Using the object prototype we can easily add methods and properties to an existing object which will be available globally across all instances of that object.

So let’s modify the getArea() method to be accessible to every instance of Rectangle:

Rectangle.prototype.getArea = function() {
    return this.width * this.height;
}
        
console.log("Rectangle 1 area: ", rectangle1.getArea());
                
console.log("Rectangle 2 area: ", rectangle2.getArea());

output:

Rectangle 1 area:  7500
Rectangle 2 area:  15000

Also we can add properties:

Rectangle.prototype.shapeType = "Rectangle";

console.log(rectangle1.shapeType);

// output
Rectangle

 

In the same way you can modify existing Javascript constructors like String, Number, etc. For example imagine you want to add a method to capitalize every word in string. We can add this method as follows in the String prototype:

String.prototype.capitalize = function() {
    return this.toLowerCase().replace(/\b[a-z]/g, function(a) {
            return a.toUpperCase();
      });
}
        
const str = "hello world";
console.log(str.capitalize());  // Hello World

 

Freezing Objects

You can prevent an object from being modified either to not allow adding properties or methods or not to modify the object prototype by using Object.freeze(obj) method. This method accept either a literal object or an object created with a constructor function.

Let’s modify our previous example and call Object.freeze() on rectangle1, then modify the shapeType property:

Object.freeze(rectangle1);
        
rectangle1.shapeType = "Square";
        
console.log(rectangle1.shapeType);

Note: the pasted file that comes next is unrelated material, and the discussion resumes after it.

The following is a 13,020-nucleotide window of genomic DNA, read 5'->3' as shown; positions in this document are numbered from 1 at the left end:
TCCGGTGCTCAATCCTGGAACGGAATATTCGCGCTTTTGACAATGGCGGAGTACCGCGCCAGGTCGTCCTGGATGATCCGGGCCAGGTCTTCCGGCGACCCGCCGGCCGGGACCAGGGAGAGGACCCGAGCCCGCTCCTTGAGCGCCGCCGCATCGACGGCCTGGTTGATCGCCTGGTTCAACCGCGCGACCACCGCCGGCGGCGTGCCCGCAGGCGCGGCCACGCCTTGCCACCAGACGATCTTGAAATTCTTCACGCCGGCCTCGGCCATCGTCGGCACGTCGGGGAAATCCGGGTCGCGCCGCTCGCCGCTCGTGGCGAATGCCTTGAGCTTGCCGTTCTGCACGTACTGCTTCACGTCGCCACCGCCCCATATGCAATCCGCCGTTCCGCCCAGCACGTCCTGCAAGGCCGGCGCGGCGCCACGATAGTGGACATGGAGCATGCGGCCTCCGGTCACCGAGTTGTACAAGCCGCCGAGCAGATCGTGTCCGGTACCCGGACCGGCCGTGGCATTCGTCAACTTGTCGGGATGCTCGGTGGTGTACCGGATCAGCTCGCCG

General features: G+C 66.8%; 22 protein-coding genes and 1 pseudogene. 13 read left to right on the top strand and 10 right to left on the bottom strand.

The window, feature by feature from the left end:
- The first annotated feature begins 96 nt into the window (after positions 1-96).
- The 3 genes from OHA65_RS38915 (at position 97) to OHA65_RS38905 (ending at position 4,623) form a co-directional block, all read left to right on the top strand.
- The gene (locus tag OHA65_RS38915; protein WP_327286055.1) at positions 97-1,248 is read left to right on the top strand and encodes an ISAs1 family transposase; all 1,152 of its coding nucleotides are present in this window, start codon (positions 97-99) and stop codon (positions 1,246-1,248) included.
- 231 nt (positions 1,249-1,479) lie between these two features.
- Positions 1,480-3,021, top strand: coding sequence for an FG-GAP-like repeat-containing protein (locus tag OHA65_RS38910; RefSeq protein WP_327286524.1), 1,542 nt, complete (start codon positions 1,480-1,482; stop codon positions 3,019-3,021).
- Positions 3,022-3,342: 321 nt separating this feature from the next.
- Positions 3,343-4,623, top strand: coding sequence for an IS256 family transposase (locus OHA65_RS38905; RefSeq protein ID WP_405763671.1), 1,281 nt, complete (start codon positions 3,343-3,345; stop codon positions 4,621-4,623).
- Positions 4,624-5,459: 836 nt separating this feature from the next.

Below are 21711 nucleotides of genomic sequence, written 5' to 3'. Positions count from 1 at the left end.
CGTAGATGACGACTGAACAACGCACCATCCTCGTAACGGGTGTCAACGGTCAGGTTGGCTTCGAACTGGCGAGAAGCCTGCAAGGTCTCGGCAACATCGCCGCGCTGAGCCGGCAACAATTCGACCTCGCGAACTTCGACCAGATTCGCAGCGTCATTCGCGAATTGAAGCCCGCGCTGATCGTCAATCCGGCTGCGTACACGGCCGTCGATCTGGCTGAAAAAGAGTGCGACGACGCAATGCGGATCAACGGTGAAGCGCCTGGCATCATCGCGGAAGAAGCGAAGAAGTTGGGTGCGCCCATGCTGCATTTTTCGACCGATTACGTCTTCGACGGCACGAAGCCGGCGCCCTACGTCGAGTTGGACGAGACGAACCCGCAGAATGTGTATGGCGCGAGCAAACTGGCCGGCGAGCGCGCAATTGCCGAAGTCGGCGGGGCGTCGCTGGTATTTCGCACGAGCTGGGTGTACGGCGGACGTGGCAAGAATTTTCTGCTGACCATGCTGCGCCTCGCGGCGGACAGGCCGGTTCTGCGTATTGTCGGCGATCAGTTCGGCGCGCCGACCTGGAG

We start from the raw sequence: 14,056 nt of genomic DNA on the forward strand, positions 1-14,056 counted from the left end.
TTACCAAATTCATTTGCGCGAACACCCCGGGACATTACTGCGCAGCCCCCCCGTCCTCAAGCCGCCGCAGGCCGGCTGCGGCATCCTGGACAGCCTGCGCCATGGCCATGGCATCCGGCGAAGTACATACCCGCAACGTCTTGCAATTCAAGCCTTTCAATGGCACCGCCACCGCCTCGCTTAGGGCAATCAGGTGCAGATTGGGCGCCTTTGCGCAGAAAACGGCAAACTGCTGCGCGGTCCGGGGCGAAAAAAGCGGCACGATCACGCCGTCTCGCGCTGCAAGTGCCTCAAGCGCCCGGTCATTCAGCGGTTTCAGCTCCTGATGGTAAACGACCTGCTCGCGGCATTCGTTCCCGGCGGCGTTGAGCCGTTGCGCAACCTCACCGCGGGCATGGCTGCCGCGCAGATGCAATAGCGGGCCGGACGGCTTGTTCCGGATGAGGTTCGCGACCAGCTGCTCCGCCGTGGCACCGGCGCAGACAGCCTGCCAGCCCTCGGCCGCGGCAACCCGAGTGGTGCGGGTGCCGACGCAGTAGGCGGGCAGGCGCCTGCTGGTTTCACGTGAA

If you run this example you will see that the shapeType is still Rectangle not Square, and this is the intended behavior of Object.freeze(). In strict mode this example will trigger an error like this:

Uncaught TypeError: Cannot add property shapeType, object is not extensible

Also you can’t add new methods to frozen objects:

Object.freeze(rectangle1);

rectangle1.printWidth = function() {
    console.log("My width", this.width);
}
        
console.log(rectangle1.printWidth());     // Uncaught TypeError: rectangle1.printWidth is not a function
    

To detect that an object is frozen or not we can use Object.isFrozen(obj) method:

console.log(Object.isFrozen(rectangle1)); // true

Some benefits from freezing objects when you intend to build a third party package or library and you don’t want users to modify the internal implementation of the library.

 

Checking For Object Properties

To check the existence for specific property in an object there is many ways. The first we can use hasOwnProperty() method. But this method return true if this property is a direct in the object.

For example:

console.log(rectangle1.hasOwnProperty('width'));  // true

Or more better syntax:

console.log(Object.prototype.hasOwnProperty.call(rectangle1, 'width'));  // true

For inherited properties false is returned

console.log(rectangle1.hasOwnProperty('toString'));  // false

To check for direct and inherited properties the “in” operator can be used:

console.log("width" in rectangle1);     // true
console.log("toString" in rectangle1);  // true

To get the list of all properties of an object we can either of these methods:

  • Iterate the object with for..in
for(var i in rectangle1) {
     console.log(i + ' -> ' + rectangle1[i]);
}
  • Using getOwnPropertyNames() method:
Object.getOwnPropertyNames(rectangle1).forEach(function (val) {
           console.log(val + ' -> ' + rectangle1[val]);
 });

Note that the later method using getOwnPropertyName() doesn’t return the properties defined after the object is created like shapeType while the first method return all the properties.